China to bring ‘friendship’ panda home from US
After spending two decades on loan to the Memphis Zoo as a tool of Beijing’s so-called ‘panda diplomacy’ efforts, Ya Ya – a 22-year-old female giant panda – will be returned to China amid a hail of concern from animal rights and welfare groups over her health. The US zoo denies claims of poor animal care.
Xinhua News Agency reported on Tuesday that Ya Ya “will return to China within the next few days,” citing sources within the country’s National Forestry and Grassland Administration. The decision comes amid outcry from animal welfare watchdog groups In Defense of Animals and Panda Voices, which had issued calls for Ya Ya to be returned home “before her health worsens.”
Some observers had suggested that photos and videos of Ya Ya appeared to show that she was emaciated and was suffering from a skin complaint. It was also claimed that she was displaying unusual, repetitive behavior. The watchdogs had blamed the Memphis Zoo for the February death of Ya Ya’s mate, Le Le. In Defense of Animals said at the time that Le Le’s death had shown the zoo’s “utter inability to properly care for giant pandas.”
The Memphis Zoo, though, has sternly rejected any claims of the mistreatment of either animal. Its official website describes Ya Ya as exhibiting “outgoing” and “quirky” characteristics, and says that she “enjoys hanging out with her keepers at any time during the day.”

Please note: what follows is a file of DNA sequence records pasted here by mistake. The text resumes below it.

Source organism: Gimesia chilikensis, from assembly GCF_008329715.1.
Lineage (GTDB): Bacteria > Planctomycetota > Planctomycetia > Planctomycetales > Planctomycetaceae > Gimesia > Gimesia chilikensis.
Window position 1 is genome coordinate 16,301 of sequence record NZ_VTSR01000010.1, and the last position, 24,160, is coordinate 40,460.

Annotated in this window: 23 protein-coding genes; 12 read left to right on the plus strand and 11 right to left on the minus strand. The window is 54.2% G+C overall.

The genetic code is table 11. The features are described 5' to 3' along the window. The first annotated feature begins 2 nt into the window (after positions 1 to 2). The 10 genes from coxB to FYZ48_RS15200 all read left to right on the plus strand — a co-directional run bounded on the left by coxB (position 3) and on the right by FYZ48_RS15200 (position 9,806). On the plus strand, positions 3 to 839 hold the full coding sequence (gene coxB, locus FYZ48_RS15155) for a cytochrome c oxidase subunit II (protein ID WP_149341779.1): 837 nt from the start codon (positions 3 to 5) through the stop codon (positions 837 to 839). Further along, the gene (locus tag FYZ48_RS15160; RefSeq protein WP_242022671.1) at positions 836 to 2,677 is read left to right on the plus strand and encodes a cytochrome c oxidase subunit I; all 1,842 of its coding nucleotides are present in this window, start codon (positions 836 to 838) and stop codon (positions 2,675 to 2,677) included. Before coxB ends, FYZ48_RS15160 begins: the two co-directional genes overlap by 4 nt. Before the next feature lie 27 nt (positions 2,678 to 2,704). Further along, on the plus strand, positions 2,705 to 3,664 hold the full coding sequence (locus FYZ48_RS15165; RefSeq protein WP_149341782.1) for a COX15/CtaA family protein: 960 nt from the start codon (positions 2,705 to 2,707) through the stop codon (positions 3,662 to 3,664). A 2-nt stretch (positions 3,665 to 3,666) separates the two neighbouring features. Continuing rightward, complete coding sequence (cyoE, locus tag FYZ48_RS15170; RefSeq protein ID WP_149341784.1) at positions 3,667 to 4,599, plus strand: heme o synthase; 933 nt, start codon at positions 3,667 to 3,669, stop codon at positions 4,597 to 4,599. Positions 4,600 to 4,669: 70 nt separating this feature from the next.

The zoo announced last December before Le Le’s death that both animals were scheduled to be returned to Shanghai following the completion of a loan program. Preparations have been made to prepare Ya Ya for the journey, which is expected to occur before the end of April.
Beijing has engaged in ‘panda diplomacy’ since 1972, when the country offered two animals to then-US President Richard Nixon. Eighteen countries currently have pandas on loan from China – the only country in the world where the animals exist in a natural habitat.
According to geopolitics expert Matthew Fraser, Beijing traditionally employs panda loans as a means of goodwill or to boost a trade deal. “When China takes back a panda, it is usually because the regime is very displeased for some reason,” he told the New York Times earlier this month.
Relations between Washington and Beijing remain tense over the situation with Taiwan. China views the island as a breakaway province that is part of its sovereign territory. The US diplomatically recognizes Beijing’s ‘One China’ principle but has maintained informal ties with Taipei.